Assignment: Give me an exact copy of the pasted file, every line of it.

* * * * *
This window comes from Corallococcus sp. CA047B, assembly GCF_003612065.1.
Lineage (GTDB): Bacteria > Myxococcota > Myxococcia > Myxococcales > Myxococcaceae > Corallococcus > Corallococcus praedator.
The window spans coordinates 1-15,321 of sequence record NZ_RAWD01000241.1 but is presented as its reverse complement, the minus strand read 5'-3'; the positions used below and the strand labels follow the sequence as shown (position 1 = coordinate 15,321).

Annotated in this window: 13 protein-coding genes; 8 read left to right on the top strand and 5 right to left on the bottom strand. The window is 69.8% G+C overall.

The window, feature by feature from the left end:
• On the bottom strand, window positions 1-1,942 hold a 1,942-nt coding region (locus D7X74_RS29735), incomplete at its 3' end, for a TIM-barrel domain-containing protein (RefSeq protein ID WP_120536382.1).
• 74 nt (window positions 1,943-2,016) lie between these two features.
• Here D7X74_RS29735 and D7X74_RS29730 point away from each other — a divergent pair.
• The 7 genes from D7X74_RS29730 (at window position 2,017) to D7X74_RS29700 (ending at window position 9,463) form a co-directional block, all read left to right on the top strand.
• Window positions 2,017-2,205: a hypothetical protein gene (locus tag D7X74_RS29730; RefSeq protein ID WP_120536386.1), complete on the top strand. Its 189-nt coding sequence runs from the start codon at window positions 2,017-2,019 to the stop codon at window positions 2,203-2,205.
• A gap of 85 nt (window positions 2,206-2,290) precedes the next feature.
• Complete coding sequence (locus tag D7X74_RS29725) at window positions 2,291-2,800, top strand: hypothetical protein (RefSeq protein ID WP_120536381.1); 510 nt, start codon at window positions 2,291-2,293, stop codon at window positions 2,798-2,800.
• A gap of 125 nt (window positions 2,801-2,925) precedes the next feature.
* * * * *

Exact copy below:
This window comes from Corallococcus sp. CA047B, assembly GCF_003612065.1.
Lineage (GTDB): Bacteria > Myxococcota > Myxococcia > Myxococcales > Myxococcaceae > Corallococcus > Corallococcus praedator.
The window spans coordinates 1-15,321 of sequence record NZ_RAWD01000241.1 but is presented as its reverse complement, the minus strand read 5'-3'; the positions used below and the strand labels follow the sequence as shown (position 1 = coordinate 15,321).

Annotated in this window: 13 protein-coding genes; 8 read left to right on the top strand and 5 right to left on the bottom strand. The window is 69.8% G+C overall.

The window, feature by feature from the left end:
• On the bottom strand, window positions 1-1,942 hold a 1,942-nt coding region (locus D7X74_RS29735), incomplete at its 3' end, for a TIM-barrel domain-containing protein (RefSeq protein ID WP_120536382.1).
• 74 nt (window positions 1,943-2,016) lie between these two features.
• Here D7X74_RS29735 and D7X74_RS29730 point away from each other — a divergent pair.
• The 7 genes from D7X74_RS29730 (at window position 2,017) to D7X74_RS29700 (ending at window position 9,463) form a co-directional block, all read left to right on the top strand.
• Window positions 2,017-2,205: a hypothetical protein gene (locus tag D7X74_RS29730; RefSeq protein ID WP_120536386.1), complete on the top strand. Its 189-nt coding sequence runs from the start codon at window positions 2,017-2,019 to the stop codon at window positions 2,203-2,205.
• A gap of 85 nt (window positions 2,206-2,290) precedes the next feature.
• Complete coding sequence (locus tag D7X74_RS29725) at window positions 2,291-2,800, top strand: hypothetical protein (RefSeq protein ID WP_120536381.1); 510 nt, start codon at window positions 2,291-2,293, stop codon at window positions 2,798-2,800.
• A gap of 125 nt (window positions 2,801-2,925) precedes the next feature.